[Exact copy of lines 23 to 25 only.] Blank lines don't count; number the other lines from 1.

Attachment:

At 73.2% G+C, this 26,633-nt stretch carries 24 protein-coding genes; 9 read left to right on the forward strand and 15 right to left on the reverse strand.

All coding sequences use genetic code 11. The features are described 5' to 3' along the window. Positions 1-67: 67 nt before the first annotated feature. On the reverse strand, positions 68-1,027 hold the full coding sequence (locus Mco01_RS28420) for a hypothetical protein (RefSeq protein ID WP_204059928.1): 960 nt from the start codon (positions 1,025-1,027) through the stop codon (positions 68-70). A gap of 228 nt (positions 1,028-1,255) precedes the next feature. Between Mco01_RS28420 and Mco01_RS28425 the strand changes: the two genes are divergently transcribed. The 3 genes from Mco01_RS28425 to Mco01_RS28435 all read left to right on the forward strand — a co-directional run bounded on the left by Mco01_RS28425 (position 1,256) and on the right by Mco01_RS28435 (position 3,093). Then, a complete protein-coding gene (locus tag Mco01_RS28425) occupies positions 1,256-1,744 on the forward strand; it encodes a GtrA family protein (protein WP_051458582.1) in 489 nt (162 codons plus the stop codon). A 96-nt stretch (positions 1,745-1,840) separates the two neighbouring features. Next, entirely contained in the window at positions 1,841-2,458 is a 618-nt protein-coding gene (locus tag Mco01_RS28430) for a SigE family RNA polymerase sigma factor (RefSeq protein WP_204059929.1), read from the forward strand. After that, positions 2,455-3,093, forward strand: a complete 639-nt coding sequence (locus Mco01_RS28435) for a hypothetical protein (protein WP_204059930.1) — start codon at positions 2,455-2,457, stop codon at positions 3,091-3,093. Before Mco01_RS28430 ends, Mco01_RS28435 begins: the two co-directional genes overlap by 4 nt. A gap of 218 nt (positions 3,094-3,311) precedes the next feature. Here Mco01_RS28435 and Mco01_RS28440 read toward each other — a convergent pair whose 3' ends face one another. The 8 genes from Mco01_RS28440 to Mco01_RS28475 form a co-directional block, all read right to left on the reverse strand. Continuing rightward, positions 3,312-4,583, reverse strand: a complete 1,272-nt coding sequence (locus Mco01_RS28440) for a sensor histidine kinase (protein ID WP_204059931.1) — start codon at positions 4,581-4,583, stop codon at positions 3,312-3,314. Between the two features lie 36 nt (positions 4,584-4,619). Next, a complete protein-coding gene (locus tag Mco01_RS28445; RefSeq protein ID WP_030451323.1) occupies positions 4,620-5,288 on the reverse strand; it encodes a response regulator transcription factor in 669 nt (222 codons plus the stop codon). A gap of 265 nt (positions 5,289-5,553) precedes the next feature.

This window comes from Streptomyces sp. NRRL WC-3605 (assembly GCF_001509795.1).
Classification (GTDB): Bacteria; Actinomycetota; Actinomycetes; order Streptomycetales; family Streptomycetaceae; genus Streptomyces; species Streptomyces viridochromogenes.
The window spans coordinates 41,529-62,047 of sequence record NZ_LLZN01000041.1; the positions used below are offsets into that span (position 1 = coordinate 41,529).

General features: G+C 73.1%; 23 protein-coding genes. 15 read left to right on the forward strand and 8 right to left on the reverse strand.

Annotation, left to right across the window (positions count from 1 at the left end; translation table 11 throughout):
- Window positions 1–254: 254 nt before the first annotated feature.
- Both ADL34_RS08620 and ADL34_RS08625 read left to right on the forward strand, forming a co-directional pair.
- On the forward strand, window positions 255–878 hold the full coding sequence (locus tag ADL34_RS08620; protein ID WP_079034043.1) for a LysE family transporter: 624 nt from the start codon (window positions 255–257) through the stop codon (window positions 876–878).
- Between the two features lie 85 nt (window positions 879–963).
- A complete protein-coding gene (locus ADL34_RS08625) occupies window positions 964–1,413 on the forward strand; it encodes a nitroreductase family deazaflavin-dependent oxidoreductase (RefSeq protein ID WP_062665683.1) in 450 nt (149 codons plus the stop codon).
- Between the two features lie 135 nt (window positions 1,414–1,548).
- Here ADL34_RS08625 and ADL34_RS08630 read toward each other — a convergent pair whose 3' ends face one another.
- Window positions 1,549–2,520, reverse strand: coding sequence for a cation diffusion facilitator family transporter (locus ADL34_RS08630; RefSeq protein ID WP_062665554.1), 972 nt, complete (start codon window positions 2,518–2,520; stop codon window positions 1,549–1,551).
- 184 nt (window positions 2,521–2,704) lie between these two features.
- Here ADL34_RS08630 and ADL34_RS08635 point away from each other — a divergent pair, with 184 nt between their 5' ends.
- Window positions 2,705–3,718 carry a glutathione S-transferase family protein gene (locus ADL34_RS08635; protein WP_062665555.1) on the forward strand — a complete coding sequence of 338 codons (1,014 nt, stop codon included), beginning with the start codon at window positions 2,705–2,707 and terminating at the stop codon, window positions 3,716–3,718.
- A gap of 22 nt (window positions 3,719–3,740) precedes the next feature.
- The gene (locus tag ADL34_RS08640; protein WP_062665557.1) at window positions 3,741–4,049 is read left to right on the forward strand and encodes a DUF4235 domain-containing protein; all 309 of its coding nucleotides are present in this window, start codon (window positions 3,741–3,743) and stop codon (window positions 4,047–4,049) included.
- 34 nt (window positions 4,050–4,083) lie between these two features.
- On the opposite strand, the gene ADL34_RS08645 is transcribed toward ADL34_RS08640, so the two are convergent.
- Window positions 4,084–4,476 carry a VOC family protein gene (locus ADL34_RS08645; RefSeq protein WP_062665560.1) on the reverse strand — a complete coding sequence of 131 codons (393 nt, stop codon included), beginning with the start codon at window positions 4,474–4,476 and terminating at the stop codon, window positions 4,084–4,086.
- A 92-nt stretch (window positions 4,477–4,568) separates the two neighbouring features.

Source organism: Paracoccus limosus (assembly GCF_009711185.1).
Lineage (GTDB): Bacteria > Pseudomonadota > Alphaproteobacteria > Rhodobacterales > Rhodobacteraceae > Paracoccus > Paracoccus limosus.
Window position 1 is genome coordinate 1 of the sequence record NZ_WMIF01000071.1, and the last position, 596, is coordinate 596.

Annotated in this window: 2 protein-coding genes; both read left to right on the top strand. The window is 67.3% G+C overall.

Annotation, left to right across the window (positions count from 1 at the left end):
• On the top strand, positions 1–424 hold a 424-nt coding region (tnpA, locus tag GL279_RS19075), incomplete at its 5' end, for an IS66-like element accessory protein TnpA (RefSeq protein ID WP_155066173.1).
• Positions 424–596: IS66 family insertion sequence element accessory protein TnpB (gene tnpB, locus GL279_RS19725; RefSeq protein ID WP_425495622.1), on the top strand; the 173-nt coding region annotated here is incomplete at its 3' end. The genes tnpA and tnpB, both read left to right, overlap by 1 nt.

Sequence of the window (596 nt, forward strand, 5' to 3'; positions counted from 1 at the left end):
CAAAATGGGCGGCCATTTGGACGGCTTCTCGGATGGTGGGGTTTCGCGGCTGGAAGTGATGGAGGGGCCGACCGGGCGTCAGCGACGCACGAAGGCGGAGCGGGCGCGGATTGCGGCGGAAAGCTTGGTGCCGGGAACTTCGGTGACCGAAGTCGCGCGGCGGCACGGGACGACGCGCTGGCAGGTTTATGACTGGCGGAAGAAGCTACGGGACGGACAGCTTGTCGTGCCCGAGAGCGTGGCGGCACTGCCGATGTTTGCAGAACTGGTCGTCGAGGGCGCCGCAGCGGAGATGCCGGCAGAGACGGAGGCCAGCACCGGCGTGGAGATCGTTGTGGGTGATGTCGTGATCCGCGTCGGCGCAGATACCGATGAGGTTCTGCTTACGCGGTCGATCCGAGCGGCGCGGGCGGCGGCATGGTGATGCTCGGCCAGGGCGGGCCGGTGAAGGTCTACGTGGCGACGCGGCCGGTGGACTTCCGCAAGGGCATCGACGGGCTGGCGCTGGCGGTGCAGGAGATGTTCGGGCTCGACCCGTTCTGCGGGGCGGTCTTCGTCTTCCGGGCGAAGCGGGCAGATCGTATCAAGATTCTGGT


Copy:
- Window positions 4,084–4,476 carry a VOC family protein gene (locus ADL34_RS08645; RefSeq protein WP_062665560.1) on the reverse strand — a complete coding sequence of 131 codons (393 nt, stop codon included), beginning with the start codon at window positions 4,474–4,476 and terminating at the stop codon, window positions 4,084–4,086.
- A 92-nt stretch (window positions 4,477–4,568) separates the two neighbouring features.

Source organism: Paracoccus limosus (assembly GCF_009711185.1).